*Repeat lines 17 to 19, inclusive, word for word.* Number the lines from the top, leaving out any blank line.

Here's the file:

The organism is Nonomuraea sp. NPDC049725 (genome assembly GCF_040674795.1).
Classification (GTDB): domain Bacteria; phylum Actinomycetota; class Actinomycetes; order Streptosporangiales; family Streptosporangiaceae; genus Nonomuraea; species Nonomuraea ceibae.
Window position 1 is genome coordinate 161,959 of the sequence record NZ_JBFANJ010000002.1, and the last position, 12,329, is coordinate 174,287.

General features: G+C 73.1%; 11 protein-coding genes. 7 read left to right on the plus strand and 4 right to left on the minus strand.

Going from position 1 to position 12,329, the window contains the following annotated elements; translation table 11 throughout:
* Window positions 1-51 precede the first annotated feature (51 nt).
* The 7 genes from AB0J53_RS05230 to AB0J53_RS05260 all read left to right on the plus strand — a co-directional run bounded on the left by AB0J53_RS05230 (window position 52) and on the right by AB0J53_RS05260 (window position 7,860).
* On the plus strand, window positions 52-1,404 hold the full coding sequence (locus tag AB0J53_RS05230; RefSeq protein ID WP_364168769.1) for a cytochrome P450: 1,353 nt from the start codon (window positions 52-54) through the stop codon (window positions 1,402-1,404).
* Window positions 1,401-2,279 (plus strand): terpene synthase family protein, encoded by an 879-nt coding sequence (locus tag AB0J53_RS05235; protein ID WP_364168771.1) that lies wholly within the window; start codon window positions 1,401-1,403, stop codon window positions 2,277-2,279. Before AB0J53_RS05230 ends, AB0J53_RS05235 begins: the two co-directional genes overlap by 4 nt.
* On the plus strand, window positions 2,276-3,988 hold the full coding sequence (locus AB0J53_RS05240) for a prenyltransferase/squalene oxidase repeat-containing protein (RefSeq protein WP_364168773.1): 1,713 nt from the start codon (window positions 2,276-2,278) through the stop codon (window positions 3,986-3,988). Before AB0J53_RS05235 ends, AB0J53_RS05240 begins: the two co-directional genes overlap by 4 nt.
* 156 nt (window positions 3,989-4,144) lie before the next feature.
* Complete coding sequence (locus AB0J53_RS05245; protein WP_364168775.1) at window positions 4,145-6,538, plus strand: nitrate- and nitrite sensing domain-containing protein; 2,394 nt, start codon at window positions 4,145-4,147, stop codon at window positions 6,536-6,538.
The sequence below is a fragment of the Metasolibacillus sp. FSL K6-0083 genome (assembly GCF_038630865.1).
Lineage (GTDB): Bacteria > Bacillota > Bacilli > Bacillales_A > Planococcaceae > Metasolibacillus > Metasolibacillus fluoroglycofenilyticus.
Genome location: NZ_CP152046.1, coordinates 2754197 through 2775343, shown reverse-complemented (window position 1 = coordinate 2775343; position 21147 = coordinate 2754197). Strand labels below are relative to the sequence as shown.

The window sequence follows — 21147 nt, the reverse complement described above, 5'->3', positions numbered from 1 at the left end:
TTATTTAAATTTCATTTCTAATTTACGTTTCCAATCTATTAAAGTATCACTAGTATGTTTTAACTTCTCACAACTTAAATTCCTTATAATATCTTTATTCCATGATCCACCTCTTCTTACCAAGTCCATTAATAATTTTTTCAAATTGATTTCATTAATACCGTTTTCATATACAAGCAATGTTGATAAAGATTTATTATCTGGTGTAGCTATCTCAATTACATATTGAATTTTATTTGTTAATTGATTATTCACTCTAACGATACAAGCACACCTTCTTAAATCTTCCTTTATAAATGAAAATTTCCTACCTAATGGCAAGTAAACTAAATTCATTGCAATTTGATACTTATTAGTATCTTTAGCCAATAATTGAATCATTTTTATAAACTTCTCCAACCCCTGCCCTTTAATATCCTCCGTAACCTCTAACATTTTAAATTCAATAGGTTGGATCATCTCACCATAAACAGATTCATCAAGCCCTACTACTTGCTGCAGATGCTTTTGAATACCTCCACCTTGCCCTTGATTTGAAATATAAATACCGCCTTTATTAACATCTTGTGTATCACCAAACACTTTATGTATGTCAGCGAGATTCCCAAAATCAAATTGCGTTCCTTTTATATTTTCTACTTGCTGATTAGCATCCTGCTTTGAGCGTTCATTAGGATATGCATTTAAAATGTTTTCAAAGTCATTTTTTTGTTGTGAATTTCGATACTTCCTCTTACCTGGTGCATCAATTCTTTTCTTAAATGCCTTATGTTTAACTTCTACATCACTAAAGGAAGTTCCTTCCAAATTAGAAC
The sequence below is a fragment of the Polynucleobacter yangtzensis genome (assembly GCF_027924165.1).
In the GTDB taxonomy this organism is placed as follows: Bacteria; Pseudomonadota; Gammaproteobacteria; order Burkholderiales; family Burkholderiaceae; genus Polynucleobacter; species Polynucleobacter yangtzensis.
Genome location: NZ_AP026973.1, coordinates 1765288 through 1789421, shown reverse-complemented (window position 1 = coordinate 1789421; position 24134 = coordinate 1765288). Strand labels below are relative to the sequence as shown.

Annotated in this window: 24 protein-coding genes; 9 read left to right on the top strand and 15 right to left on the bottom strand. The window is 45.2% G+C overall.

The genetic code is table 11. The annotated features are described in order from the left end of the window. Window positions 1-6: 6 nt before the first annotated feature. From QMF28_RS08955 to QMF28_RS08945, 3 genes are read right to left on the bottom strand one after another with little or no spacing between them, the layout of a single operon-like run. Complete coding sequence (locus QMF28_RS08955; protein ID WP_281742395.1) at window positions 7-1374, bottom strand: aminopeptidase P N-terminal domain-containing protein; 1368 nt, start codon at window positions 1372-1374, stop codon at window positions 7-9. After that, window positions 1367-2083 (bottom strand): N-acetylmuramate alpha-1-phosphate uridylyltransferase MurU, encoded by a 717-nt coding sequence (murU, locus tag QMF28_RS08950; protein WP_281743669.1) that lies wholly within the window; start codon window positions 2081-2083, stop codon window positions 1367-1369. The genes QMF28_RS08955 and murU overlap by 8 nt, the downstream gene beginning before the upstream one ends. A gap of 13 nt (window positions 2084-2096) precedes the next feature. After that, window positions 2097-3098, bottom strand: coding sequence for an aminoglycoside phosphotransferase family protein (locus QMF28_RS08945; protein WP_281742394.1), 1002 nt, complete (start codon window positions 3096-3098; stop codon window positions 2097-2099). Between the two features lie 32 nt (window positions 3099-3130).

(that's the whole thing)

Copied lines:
TTATTTAAATTTCATTTCTAATTTACGTTTCCAATCTATTAAAGTATCACTAGTATGTTTTAACTTCTCACAACTTAAATTCCTTATAATATCTTTATTCCATGATCCACCTCTTCTTACCAAGTCCATTAATAATTTTTTCAAATTGATTTCATTAATACCGTTTTCATATACAAGCAATGTTGATAAAGATTTATTATCTGGTGTAGCTATCTCAATTACATATTGAATTTTATTTGTTAATTGATTATTCACTCTAACGATACAAGCACACCTTCTTAAATCTTCCTTTATAAATGAAAATTTCCTACCTAATGGCAAGTAAACTAAATTCATTGCAATTTGATACTTATTAGTATCTTTAGCCAATAATTGAATCATTTTTATAAACTTCTCCAACCCCTGCCCTTTAATATCCTCCGTAACCTCTAACATTTTAAATTCAATAGGTTGGATCATCTCACCATAAACAGATTCATCAAGCCCTACTACTTGCTGCAGATGCTTTTGAATACCTCCACCTTGCCCTTGATTTGAAATATAAATACCGCCTTTATTAACATCTTGTGTATCACCAAACACTTTATGTATGTCAGCGAGATTCCCAAAATCAAATTGCGTTCCTTTTATATTTTCTACTTGCTGATTAGCATCCTGCTTTGAGCGTTCATTAGGATATGCATTTAAAATGTTTTCAAAGTCATTTTTTTGTTGTGAATTTCGATACTTCCTCTTACCTGGTGCATCAATTCTTTTCTTAAATGCCTTATGTTTAACTTCTACATCACTAAAGGAAGTTCCTTCCAAATTAGAAC
The sequence below is a fragment of the Polynucleobacter yangtzensis genome (assembly GCF_027924165.1).
In the GTDB taxonomy this organism is placed as follows: Bacteria; Pseudomonadota; Gammaproteobacteria; order Burkholderiales; family Burkholderiaceae; genus Polynucleobacter; species Polynucleobacter yangtzensis.